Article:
She saw her run of 85 consecutive weeks at No. 1 end in June. She arrived in Naples holding on to the No. 8 ranking. She ends the year 13th on the LPGA money list with $1,177,450 in earnings. It’s the first time she hasn’t finished among the top three in money in her four full years on tour. She did log 11 top-10 finishes overall, three second-place finishes.

    How did she evaluate her season?

    “I feel like it was a better year than everyone else thinks, like `Lydia is in a slump,’” Ko said. “I feel like I played solid.

    “It's a season that, obviously, I learned a lot from ... the mental aspect of saying, `Hey, get over the bads and kind of move on.’”

    Ko said she learned a lot watching Stacy Lewis deal with her run of second-place finishes after winning so much.

    “Winning a championship is a huge deal, but, sometimes, it's overrated when you haven't won,” Ko said. “Like, you're still playing well, but just haven't won. I kind of feel like it's been that kind of year.

    “I think everybody has little ups and downs.”

    For Ariya, Lexi, finish was fabulous, frustrating

    By Randall MellNovember 20, 2017, 12:47 am

    NAPLES, Fla. – Lexi Thompson can take a punch.

    You have to give her that.

    So can Ariya Jutanugarn, who beat Thompson in the gut-wrenching conclusion to the CME Group Tour Championship Sunday at Tiburon Golf Club.

    They both distinguished themselves overcoming adversity this season.

    The problem for Thompson now is that she’ll have to wait two months to show her resolve again. She will go into the long offseason with the memory of missing a 2-foot putt for par that could have won her the championship, her first Rolex Player of the Year Award and her first Rolex world No. 1 ranking.

    Thompson took home the CME Globe $1 million jackpot and Vare Trophy for low scoring as nice consolation prizes, but the Sunday finish was a lot like her season.

    It was so close to being spectacular.

    She was so close to dominating this year.

    That last 2-foot putt Sunday would have put Thompson in the clubhouse at 15 under, with a one-shot lead, which would have added so much more pressure to Jutanugarn as she closed out.

    Instead of needing to birdie the final two holes to force a playoff, Jutanugarn only needed to birdie one of them to assure extra holes. She went birdie-birdie anyway.

    Thompson was on the practice putting green when she heard the day’s last roar, when Jutanugarn rolled in a 15-foot birdie to beat her.

    “It wasn’t the way I wanted to end it,” Thompson said of the short miss. “I don’t really know what happened there. It just happens. I guess it’s golf.”


    CME Group Tour Championship: Articles, photos and videos

    Full-field scores from the CME Group Tour Championship


    Thompson was asked if the weight of everything at stake affected her.

    “No, honestly, I wasn’t thinking about it,” she said. “I putted great the whole day. I guess, maybe, there was just a little bit of adrenaline.

    “We all go through situations we don’t like sometimes.”

    Thompson endured more than she wanted this year.

    She won twice, but there were six second-place finishes, including Sunday’s. There were three losses in playoffs.

    There was the heart-wrenching blow at the ANA Inspiration, the season’s first major, when she looked as if she were going to run away with the title before getting blindsided by a four-shot penalty in the final round. There were two shots when a viewer email led to a penalty for mismarking her ball on a green in the third round, and two more shots for signing an incorrect scorecard.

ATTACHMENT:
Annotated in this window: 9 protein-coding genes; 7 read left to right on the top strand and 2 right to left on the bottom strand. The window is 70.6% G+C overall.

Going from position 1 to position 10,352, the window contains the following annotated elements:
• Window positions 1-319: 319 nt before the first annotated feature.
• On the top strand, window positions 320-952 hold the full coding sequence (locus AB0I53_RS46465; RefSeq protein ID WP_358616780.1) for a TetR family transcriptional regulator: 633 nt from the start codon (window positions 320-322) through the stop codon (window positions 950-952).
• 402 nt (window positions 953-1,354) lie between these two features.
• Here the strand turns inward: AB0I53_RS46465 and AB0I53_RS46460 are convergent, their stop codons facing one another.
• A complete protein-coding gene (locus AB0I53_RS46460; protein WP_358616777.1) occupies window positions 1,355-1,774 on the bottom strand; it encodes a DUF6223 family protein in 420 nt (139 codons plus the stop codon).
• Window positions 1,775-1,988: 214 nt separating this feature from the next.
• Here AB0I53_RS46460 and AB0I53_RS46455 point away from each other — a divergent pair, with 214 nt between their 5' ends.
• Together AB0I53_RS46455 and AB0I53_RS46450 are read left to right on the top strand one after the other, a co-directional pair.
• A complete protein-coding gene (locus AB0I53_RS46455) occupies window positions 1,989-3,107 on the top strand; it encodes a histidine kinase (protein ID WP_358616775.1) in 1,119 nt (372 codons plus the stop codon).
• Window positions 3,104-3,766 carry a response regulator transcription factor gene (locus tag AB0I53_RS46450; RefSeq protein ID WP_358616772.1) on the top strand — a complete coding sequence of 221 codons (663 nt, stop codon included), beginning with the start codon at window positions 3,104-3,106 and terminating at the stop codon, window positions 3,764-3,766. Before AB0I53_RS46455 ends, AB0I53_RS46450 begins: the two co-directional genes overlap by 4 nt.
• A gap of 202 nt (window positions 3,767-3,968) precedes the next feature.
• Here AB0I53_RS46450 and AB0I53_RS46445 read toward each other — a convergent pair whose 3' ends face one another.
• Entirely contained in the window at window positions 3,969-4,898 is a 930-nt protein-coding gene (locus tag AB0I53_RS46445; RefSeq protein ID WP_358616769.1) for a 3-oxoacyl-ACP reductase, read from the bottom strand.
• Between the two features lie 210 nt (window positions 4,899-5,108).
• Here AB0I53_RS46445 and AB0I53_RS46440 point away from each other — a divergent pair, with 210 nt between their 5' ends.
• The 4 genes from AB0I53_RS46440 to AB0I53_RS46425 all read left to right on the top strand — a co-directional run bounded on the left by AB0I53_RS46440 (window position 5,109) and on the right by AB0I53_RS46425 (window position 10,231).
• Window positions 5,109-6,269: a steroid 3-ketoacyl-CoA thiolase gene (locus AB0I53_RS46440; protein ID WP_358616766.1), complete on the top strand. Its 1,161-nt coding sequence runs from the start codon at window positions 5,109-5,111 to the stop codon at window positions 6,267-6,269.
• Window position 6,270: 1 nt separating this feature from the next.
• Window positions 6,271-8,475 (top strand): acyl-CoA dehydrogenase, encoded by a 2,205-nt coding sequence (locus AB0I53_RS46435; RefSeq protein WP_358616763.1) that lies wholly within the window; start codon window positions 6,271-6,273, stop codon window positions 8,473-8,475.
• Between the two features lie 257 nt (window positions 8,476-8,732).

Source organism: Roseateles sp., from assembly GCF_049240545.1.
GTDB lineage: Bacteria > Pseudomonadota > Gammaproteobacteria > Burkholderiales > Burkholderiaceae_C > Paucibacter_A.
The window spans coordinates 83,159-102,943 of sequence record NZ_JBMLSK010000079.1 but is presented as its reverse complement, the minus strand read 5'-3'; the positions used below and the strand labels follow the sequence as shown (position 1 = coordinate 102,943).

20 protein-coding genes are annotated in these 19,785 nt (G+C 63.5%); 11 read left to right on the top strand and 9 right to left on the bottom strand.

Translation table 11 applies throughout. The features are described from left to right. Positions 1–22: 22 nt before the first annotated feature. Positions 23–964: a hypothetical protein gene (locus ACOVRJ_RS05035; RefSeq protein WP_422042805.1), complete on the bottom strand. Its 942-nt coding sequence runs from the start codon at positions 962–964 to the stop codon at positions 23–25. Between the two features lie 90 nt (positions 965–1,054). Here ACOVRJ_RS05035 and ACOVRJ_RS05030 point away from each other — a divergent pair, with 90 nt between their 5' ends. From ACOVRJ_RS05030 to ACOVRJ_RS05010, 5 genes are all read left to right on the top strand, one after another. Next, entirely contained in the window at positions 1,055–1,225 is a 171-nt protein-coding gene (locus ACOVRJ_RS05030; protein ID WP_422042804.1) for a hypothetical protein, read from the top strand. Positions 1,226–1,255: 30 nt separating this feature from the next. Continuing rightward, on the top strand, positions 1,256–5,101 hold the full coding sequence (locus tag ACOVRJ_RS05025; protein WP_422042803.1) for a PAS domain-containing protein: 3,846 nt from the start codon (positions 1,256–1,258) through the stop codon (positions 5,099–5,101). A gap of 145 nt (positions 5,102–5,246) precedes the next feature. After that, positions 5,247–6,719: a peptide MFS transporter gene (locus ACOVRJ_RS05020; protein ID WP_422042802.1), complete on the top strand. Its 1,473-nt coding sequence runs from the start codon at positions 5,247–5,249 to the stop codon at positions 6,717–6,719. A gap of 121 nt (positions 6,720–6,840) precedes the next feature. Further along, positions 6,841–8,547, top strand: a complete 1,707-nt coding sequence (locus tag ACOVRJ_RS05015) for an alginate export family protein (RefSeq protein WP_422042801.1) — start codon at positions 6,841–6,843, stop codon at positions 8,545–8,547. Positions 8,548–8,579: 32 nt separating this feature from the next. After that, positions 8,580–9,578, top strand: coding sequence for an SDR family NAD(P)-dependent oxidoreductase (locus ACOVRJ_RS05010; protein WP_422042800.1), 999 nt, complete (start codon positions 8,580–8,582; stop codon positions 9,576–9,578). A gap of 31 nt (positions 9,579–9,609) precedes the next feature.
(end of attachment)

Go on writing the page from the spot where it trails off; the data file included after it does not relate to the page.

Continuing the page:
Thompson was in tears finishing that Sunday at Mission Hills, but she won a legion of new fans in the way she fought back before losing in a playoff to So Yeon Ryu.

    There was more heartache later in the spring, when Thompson’s mother, Judy, was diagnosed with uterine cancer, requiring surgery to remove a tumor and then radiation.

    For Thompson fans, Sunday’s missed 2-foot putt was a cruel final blow to the year.

    This time, there were no tears from Lexi afterward.

    “Just going through what I have this whole year, and seeing how strong I am, and how I got through it all and still won two tournaments, got six seconds . . . it didn’t stop me,” Thompson said. “This won’t either.”

    After Thompson bounced back from the ANA loss to win the Kingsmill Invitational in May, she acknowledged how the loss motivated her.

    “I'm as determined as any other person out here,” Thompson said. “We all want to win. I have a little bit more drive now.”

    She was so close this year to elevating herself as the one true rock star in the women’s game. She will have a long offseason to turn Sunday’s disappointment into yet more fuel to get there.

    Thompson will prepare for next year knowing Jutanugarn may be ramping her game back up to dominante, too.

    Jutanugarn looked as if she were going to become a rock star after winning five times last year to claim the Rolex Player of the Year Award and then rising to No. 1 with a victory at the Manulife Classic back in May, but it didn’t happen.

    Jutanugarn struggled through a summer-long slump.

    She failed to make a cut in six of seven starts. It wasn’t as miserable a slump as she endured two years ago, when she missed 10 consecutive cuts, but it was troubling.

    “Even though I played so badly the last few months, I learned a lot,” Jutanugarn said. “I’m growing up a lot, and I’m really ready to have some fun next year.”

    Her surgically repaired shoulder was bothering her again, but it was more than that.

    “This time it was more about becoming No. 1,” said Gary Gilchrist, her coach. “I think all of the responsibilities got to her.”

    Gilchrist said he could see a different focus in Jutanugarn this week. He credited Vision 54s Pia Nilsson and Lynn Marriott for helping her deal with all the pressure that has mounted with her growing status.